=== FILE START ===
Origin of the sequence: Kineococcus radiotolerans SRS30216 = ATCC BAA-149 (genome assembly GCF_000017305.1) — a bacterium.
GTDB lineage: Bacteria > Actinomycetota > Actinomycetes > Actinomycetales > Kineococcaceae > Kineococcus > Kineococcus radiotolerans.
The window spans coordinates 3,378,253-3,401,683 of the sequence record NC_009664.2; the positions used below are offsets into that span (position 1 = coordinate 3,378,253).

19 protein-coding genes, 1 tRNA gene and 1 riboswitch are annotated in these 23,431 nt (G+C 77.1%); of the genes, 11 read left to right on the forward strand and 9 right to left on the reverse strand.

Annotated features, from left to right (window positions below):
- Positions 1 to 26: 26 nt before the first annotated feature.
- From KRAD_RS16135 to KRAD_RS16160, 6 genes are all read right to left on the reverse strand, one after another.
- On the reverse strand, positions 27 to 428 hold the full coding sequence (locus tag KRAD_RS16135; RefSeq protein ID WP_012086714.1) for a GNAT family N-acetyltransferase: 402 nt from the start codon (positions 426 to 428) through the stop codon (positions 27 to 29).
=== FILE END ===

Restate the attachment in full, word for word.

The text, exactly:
Origin of the sequence: Kineococcus radiotolerans SRS30216 = ATCC BAA-149 (genome assembly GCF_000017305.1) — a bacterium.
GTDB lineage: Bacteria > Actinomycetota > Actinomycetes > Actinomycetales > Kineococcaceae > Kineococcus > Kineococcus radiotolerans.
The window spans coordinates 3,378,253-3,401,683 of the sequence record NC_009664.2; the positions used below are offsets into that span (position 1 = coordinate 3,378,253).

19 protein-coding genes, 1 tRNA gene and 1 riboswitch are annotated in these 23,431 nt (G+C 77.1%); of the genes, 11 read left to right on the forward strand and 9 right to left on the reverse strand.

Annotated features, from left to right (window positions below):
- Positions 1 to 26: 26 nt before the first annotated feature.
- From KRAD_RS16135 to KRAD_RS16160, 6 genes are all read right to left on the reverse strand, one after another.
- On the reverse strand, positions 27 to 428 hold the full coding sequence (locus tag KRAD_RS16135; RefSeq protein ID WP_012086714.1) for a GNAT family N-acetyltransferase: 402 nt from the start codon (positions 426 to 428) through the stop codon (positions 27 to 29).